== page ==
Borlaug Institute to help upgrade agriculture

Crusade against hunger

Prime Minister Manmohan Singh on Sunday announced that the Borlaug Institute of South Asia would be set up in the country soon. “This institute will facilitate availability of new and improved seeds and new technology to the farmers of India and other countries of South Asia,” he said while addressing the nation.

The institute is likely to be set up on a 500-acre plot at Pusa in Bihar. It is being established in collaboration with the International Maize and Wheat Improvement Centre (or CIMMYT) and will work in close coordination with Borlaug Institute of International Agriculture based in Texas and other research centres in South Asian countries.

Nobel laureate agronomist Norman Borlaug’s works had saved over a billion people in India and Pakistan from starvation in the late 1960s and early 1970s.

“In the history of Indian agriculture, Norman Borlaug commands a special place. About 40 to 50 years ago, he developed new and more productive seeds of wheat. Under the leadership of Indira Gandhiji, India achieved the Green Revolution by adopting these seeds,” said Singh.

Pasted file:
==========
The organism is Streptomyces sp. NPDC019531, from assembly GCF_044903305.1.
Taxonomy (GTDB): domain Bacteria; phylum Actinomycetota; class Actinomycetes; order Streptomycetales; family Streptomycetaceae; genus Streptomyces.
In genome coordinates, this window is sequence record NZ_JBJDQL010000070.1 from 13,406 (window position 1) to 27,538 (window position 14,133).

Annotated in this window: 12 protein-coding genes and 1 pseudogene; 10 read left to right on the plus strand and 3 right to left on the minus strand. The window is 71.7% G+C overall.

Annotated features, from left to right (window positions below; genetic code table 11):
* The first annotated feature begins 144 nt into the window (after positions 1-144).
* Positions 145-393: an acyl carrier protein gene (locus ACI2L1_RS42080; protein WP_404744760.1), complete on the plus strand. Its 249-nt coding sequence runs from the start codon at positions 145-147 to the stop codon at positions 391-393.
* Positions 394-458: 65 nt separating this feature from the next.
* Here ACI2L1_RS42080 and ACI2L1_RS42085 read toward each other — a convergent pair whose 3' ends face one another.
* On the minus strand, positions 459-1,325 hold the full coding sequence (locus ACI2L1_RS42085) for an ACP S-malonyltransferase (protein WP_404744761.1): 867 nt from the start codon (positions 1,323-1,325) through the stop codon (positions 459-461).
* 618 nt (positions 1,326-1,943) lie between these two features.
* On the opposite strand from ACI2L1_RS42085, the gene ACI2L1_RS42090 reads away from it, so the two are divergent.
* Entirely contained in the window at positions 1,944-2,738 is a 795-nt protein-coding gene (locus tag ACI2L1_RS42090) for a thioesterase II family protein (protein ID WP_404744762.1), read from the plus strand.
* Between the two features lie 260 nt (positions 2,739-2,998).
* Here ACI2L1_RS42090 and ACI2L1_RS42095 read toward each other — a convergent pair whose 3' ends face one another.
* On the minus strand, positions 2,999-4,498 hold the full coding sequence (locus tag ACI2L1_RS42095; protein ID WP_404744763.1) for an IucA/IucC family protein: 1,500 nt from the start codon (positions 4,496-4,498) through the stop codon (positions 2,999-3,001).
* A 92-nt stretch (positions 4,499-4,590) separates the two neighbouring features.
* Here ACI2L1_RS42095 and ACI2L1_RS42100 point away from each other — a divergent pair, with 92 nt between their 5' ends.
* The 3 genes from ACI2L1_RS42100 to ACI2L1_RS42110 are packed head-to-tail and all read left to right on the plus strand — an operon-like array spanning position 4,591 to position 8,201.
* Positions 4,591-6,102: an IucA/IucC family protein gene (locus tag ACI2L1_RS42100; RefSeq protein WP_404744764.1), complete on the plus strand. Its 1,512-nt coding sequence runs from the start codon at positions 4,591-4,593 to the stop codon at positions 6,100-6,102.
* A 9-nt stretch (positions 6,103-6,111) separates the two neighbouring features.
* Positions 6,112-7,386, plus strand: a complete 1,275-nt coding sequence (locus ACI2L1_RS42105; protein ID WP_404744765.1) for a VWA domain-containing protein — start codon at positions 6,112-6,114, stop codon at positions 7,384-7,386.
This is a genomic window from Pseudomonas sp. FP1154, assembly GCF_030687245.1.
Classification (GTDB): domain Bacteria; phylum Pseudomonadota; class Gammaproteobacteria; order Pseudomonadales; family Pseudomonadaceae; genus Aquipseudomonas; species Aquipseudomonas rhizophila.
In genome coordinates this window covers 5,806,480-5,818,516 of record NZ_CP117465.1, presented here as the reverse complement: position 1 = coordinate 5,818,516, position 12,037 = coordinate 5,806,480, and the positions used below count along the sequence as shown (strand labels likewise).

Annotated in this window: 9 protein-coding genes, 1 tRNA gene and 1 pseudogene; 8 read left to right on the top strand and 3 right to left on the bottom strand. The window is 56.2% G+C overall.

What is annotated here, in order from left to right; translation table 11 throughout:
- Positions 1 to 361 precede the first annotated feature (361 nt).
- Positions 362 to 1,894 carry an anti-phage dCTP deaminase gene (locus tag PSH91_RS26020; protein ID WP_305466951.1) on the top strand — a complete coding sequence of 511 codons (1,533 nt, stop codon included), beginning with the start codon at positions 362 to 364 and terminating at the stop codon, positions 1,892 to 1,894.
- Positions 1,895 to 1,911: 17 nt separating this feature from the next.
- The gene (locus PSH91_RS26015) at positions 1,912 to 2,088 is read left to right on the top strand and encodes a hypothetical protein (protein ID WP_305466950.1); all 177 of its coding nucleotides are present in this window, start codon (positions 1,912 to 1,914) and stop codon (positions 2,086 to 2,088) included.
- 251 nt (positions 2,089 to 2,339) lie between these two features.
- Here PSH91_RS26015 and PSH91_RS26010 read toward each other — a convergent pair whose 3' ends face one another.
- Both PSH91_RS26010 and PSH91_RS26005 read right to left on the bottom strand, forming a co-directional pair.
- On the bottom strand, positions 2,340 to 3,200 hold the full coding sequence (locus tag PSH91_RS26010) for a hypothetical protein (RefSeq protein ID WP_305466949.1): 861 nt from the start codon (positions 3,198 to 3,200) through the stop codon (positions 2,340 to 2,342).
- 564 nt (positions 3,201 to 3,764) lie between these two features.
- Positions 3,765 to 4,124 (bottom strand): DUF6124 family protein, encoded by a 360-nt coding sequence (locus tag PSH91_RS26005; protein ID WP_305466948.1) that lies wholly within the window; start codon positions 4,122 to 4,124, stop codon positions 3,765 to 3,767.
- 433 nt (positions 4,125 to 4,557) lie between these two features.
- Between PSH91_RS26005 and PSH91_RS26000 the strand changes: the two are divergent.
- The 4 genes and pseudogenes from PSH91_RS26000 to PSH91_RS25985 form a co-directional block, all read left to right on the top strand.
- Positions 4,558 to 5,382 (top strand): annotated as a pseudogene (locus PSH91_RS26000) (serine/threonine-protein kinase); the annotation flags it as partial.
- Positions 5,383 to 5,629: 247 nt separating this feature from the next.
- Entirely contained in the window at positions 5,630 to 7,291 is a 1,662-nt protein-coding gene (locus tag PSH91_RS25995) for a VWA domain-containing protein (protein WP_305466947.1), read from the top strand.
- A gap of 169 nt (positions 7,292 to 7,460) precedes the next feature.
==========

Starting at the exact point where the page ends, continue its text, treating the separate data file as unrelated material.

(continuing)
Borlaug, who was born in the US and did his PhD in plant pathology and genetics from the University of Minnesota, developed semi-dwarf, high-yield and disease-resistant wheat varieties during his researches in Mexico.

He later introduced these wheat varieties with advanced agricultural technologies in Mexico, which as a result turned into a net exporter of the grains in early 1960s. In recognition of his contribution in helping nations like India and Pakistan achieve food security and thus promoting world peace, Borlaug was awarded the Nobel Peace Prize in 1970.

After Borlaug passed away at the age of 95 in Dallas on September 12, 2009, the CIMMYT proposed to collaborate with Indian Government to set up the Borlaug Institute of South Asia in the country for the benefit of all the nations in the region.

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